[Brussels, 17 February 2012] The EWL welcomes the first ever ministerial-level debate on women on boards in the EU that took place in the context of the EPSCO Council meeting of 17 February. The debate revealed that there is still a long way to go, and that member states have have different policy ideas. While some member states favor binding legislation and other prefer a more voluntary approach, the EWL believes that improvements will depend on the urgent introduction of binding measures at EU-level.
60% of university graduates in the EU are women. According to a new study from Ernst & Young, the proportion of women in the highest decision-making bodies of the 290 largest publicly listed firms was only 8% in 2010. Out of 10 boardroom seats less than one is occupied by a woman.
The number of women in European corporate boardrooms is currently increasing by only half a percentage point per year. European Commission has estimates that at this slow rate it will take another 50 years before European corporate boardrooms contain at least 40% of each gender.
The representatives of all EU member states recognised that the under-representation of women on corporate boards is a problem. Many of them mentioned that women’s absence from economic decision making also has a negative impact on businesses and thus on the European economy.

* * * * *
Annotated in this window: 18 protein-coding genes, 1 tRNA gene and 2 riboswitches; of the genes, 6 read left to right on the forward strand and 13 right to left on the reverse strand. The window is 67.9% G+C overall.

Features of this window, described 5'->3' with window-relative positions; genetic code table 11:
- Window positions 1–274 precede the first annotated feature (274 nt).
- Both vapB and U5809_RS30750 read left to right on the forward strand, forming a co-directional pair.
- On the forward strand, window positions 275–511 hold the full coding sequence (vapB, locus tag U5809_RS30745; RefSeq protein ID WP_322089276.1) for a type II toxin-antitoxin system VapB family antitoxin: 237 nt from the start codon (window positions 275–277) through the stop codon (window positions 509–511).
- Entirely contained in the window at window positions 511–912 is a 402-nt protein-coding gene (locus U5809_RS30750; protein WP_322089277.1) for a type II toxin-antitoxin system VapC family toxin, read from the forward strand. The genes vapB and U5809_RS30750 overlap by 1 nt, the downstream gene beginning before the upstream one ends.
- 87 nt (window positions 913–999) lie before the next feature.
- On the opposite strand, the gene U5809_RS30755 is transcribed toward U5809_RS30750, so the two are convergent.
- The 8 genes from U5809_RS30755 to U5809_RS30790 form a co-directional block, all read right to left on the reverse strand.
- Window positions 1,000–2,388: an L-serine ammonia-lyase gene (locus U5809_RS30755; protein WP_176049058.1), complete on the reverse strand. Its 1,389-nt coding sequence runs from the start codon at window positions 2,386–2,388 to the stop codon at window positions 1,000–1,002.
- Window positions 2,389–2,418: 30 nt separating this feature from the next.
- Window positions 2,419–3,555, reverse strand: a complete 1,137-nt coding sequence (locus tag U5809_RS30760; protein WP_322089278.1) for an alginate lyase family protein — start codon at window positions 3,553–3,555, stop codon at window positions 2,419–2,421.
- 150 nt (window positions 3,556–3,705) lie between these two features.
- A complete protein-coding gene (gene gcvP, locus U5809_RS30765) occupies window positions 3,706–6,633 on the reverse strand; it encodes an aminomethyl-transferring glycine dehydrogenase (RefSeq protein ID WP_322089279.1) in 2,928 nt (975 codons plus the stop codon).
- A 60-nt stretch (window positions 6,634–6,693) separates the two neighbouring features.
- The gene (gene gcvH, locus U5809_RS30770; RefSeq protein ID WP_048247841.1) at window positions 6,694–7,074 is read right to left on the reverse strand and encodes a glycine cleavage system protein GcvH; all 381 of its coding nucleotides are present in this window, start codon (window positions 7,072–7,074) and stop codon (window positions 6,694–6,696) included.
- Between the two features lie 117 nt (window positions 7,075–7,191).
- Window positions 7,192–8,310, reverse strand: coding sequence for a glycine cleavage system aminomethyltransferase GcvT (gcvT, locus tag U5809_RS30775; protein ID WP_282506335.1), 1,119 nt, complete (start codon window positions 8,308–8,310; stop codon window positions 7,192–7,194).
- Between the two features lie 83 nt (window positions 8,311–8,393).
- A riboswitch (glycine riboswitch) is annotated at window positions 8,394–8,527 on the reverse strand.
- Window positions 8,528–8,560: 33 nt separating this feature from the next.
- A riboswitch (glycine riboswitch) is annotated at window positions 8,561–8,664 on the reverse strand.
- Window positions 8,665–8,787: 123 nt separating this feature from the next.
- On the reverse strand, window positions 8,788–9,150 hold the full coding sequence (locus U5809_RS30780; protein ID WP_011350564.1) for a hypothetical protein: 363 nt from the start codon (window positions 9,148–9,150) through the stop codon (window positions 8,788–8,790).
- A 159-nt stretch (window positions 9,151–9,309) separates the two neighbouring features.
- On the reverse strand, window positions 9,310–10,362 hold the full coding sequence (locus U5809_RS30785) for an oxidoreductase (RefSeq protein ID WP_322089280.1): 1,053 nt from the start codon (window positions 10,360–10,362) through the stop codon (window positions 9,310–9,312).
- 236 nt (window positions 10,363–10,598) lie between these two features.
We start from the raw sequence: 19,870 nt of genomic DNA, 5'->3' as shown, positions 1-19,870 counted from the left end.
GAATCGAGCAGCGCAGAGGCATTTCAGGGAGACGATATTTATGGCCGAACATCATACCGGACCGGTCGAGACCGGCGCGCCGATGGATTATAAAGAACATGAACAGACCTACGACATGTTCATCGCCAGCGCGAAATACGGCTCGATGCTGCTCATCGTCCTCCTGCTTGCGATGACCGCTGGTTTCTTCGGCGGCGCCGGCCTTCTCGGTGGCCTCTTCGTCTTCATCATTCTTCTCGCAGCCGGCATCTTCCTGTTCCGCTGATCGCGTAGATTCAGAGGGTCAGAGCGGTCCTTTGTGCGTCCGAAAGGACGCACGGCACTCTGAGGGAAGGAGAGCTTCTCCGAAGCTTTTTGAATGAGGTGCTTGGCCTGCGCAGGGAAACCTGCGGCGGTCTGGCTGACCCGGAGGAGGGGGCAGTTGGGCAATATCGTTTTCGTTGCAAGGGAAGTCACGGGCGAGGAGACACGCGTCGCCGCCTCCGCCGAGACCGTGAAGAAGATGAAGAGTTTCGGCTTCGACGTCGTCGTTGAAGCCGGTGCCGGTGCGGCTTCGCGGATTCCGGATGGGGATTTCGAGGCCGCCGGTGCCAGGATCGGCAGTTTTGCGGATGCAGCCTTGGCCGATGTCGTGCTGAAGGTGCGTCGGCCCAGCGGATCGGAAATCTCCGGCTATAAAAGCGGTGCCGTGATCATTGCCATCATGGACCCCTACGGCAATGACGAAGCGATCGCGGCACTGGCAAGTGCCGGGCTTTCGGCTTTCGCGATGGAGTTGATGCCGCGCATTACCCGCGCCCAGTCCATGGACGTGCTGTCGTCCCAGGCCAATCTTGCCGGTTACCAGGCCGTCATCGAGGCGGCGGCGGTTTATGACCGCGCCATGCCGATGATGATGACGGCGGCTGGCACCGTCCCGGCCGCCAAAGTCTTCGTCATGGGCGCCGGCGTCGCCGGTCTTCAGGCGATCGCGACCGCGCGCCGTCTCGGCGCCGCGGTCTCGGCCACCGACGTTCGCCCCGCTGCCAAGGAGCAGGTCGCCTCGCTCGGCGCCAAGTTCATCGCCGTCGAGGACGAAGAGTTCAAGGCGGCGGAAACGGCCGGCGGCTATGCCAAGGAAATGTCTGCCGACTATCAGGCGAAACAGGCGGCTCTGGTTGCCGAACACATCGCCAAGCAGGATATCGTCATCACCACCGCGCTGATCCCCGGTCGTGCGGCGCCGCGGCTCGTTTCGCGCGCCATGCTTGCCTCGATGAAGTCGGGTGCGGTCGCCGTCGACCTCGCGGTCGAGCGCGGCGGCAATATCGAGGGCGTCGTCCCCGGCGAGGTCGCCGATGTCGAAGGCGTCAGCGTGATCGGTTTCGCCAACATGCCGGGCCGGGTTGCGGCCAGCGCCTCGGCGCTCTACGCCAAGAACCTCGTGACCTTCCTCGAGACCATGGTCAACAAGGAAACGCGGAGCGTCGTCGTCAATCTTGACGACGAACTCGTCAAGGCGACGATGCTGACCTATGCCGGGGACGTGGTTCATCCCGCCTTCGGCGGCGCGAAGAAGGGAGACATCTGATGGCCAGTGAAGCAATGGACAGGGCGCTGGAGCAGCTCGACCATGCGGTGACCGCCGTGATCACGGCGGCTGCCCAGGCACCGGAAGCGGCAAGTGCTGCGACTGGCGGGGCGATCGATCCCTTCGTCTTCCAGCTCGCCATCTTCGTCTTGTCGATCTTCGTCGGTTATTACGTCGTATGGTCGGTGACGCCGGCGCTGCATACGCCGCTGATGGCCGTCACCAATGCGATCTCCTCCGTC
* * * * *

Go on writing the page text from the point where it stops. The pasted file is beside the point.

The discussion took place shortly before the European Commission will take stock of the progress made towards the targets that Viviane Reding, the Vice-President of the European Commission, set last year. Vice-President Reding, stressed at the meeting that companies and member states must take action: "Today begins the final countdown to the Commission’s report. February still has 12 more days.”
The EWL takes Vice President Reding on her word, and urges the European Commission to implement a strong European wide strategy in their upcoming report and introduce binding measures to reach the target of 40% women on European corporate boards in 2020.
EWL: We have been on this path for too long!
For the EWL parity of women on boards is primarily a democracy and human rights issue. Moreover, it touches upon one of the core issues of equality between women and men.
Of course, gender balance in boardrooms is a business issue, too. Especially in times of crisis, the EU cannot close their eyes to the wide loss of talents as the full pool of high-skilled female personnel is needlessly left behind. Despite numerous studies pointing to the economic benefits of parity and increased diversity for the companies, progress is still very slow.
How long can Europe afford this situation? How long can member states escape the fact that self-regulation did not have the desired effect of fostering a higher representation of women on boards and in top positions?